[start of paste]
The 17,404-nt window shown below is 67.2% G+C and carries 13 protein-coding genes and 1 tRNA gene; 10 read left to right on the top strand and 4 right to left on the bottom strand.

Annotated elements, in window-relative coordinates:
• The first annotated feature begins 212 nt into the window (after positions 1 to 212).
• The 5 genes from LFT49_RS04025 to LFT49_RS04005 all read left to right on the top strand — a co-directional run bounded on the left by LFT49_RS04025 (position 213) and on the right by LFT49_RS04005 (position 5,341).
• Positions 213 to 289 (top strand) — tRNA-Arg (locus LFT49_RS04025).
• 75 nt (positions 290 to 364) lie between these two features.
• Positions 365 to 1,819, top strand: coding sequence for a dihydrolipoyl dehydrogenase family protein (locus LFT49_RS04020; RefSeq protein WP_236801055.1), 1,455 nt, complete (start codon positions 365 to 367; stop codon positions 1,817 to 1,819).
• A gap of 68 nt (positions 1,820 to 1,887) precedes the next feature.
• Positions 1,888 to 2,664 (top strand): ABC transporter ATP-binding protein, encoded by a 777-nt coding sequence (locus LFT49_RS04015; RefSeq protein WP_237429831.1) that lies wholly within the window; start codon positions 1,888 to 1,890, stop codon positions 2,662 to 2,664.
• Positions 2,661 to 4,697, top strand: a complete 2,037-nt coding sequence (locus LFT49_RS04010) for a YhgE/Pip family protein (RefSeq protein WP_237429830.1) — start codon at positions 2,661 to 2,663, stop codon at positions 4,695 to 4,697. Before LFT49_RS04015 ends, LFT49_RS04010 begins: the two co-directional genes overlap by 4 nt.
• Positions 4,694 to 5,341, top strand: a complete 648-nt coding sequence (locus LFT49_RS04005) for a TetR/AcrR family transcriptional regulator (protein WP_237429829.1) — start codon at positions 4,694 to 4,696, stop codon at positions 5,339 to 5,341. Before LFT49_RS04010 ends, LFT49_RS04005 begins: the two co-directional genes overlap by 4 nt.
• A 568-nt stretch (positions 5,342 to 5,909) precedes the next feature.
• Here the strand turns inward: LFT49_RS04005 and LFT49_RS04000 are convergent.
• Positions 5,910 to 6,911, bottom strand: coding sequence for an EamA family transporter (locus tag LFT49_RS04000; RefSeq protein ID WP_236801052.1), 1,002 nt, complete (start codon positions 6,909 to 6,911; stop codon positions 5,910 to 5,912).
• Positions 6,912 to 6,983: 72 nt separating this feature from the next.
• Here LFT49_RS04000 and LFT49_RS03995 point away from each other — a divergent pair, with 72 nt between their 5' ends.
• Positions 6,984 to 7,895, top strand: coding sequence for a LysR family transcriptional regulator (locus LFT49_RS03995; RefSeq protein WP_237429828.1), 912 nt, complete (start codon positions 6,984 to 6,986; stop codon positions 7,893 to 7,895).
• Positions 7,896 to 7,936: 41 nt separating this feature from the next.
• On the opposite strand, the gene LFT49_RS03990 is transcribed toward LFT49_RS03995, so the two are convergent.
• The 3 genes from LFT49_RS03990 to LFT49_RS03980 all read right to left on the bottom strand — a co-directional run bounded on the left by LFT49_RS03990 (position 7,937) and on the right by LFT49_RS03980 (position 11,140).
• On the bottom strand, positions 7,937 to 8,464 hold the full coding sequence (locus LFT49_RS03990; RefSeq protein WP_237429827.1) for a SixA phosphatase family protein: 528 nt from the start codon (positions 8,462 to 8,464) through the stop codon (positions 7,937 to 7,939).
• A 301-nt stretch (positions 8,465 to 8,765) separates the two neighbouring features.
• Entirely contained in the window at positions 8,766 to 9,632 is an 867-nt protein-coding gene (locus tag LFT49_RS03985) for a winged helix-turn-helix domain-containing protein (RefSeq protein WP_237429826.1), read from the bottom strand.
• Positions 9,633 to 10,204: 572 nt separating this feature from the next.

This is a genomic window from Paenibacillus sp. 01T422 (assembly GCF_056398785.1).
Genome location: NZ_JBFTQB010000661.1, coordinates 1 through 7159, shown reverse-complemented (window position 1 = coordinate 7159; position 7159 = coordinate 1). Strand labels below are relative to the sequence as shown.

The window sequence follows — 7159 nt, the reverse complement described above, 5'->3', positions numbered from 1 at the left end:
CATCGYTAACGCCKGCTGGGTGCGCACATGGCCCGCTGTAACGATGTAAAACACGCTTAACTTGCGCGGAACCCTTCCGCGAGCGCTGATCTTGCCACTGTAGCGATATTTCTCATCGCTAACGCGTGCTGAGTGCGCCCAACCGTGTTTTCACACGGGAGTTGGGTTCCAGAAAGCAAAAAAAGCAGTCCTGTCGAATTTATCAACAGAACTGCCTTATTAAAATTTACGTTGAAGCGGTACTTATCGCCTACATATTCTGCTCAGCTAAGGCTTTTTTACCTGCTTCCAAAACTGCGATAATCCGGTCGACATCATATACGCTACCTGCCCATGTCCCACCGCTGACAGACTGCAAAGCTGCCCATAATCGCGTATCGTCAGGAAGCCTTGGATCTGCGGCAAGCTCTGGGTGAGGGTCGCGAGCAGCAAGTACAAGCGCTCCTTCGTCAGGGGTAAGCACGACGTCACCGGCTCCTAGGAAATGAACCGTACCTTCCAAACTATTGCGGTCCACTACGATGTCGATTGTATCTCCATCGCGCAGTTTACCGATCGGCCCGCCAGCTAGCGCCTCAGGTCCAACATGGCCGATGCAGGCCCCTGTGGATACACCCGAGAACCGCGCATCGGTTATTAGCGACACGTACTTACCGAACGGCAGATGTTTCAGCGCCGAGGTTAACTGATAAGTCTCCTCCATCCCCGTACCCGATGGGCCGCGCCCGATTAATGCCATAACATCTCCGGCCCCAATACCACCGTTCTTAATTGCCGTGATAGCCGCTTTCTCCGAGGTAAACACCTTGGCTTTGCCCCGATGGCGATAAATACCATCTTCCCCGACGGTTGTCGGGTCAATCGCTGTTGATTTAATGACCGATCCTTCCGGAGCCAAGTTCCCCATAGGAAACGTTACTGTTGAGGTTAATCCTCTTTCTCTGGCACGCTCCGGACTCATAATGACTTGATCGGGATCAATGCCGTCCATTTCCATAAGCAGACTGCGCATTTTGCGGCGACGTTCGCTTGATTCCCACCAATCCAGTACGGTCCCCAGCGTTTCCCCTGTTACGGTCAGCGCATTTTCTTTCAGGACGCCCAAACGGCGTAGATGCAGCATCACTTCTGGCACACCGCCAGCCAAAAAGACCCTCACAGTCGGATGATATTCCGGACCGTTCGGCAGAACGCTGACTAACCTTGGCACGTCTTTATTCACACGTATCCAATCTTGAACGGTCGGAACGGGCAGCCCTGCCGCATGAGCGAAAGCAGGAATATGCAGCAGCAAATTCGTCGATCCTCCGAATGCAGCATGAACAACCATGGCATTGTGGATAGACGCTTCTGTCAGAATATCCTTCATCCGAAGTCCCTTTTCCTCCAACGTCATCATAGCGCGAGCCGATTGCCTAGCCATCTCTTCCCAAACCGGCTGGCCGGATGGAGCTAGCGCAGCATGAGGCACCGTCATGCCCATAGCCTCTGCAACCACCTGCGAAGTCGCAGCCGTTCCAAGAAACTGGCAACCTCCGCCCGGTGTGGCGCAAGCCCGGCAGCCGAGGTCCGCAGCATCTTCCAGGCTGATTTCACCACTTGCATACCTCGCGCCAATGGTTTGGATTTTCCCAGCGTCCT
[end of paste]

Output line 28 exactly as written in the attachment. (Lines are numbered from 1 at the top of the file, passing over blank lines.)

CATCGYTAACGCCKGCTGGGTGCGCACATGGCCCGCTGTAACGATGTAAAACACGCTTAACTTGCGCGGAACCCTTCCGCGAGCGCTGATCTTGCCACTGTAGCGATATTTCTCATCGCTAACGCGTGCTGAGTGCGCCCAACCGTGTTTTCACACGGGAGTTGGGTTCCAGAAAGCAAAAAAAGCAGTCCTGTCGAATTTATCAACAGAACTGCCTTATTAAAATTTACGTTGAAGCGGTACTTATCGCCTACATATTCTGCTCAGCTAAGGCTTTTTTACCTGCTTCCAAAACTGCGATAATCCGGTCGACATCATATACGCTACCTGCCCATGTCCCACCGCTGACAGACTGCAAAGCTGCCCATAATCGCGTATCGTCAGGAAGCCTTGGATCTGCGGCAAGCTCTGGGTGAGGGTCGCGAGCAGCAAGTACAAGCGCTCCTTCGTCAGGGGTAAGCACGACGTCACCGGCTCCTAGGAAATGAACCGTACCTTCCAAACTATTGCGGTCCACTACGATGTCGATTGTATCTCCATCGCGCAGTTTACCGATCGGCCCGCCAGCTAGCGCCTCAGGTCCAACATGGCCGATGCAGGCCCCTGTGGATACACCCGAGAACCGCGCATCGGTTATTAGCGACACGTACTTACCGAACGGCAGATGTTTCAGCGCCGAGGTTAACTGATAAGTCTCCTCCATCCCCGTACCCGATGGGCCGCGCCCGATTAATGCCATAACATCTCCGGCCCCAATACCACCGTTCTTAATTGCCGTGATAGCCGCTTTCTCCGAGGTAAACACCTTGGCTTTGCCCCGATGGCGATAAATACCATCTTCCCCGACGGTTGTCGGGTCAATCGCTGTTGATTTAATGACCGATCCTTCCGGAGCCAAGTTCCCCATAGGAAACGTTACTGTTGAGGTTAATCCTCTTTCTCTGGCACGCTCCGGACTCATAATGACTTGATCGGGATCAATGCCGTCCATTTCCATAAGCAGACTGCGCATTTTGCGGCGACGTTCGCTTGATTCCCACCAATCCAGTACGGTCCCCAGCGTTTCCCCTGTTACGGTCAGCGCATTTTCTTTCAGGACGCCCAAACGGCGTAGATGCAGCATCACTTCTGGCACACCGCCAGCCAAAAAGACCCTCACAGTCGGATGATATTCCGGACCGTTCGGCAGAACGCTGACTAACCTTGGCACGTCTTTATTCACACGTATCCAATCTTGAACGGTCGGAACGGGCAGCCCTGCCGCATGAGCGAAAGCAGGAATATGCAGCAGCAAATTCGTCGATCCTCCGAATGCAGCATGAACAACCATGGCATTGTGGATAGACGCTTCTGTCAGAATATCCTTCATCCGAAGTCCCTTTTCCTCCAACGTCATCATAGCGCGAGCCGATTGCCTAGCCATCTCTTCCCAAACCGGCTGGCCGGATGGAGCTAGCGCAGCATGAGGCACCGTCATGCCCATAGCCTCTGCAACCACCTGCGAAGTCGCAGCCGTTCCAAGAAACTGGCAACCTCCGCCCGGTGTGGCGCAAGCCCGGCAGCCGAGGTCCGCAGCATCTTCCAGGCTGATTTCACCACTTGCATACCTCGCGCCAATGGTTTGGATTTTCCCAGCGTCCT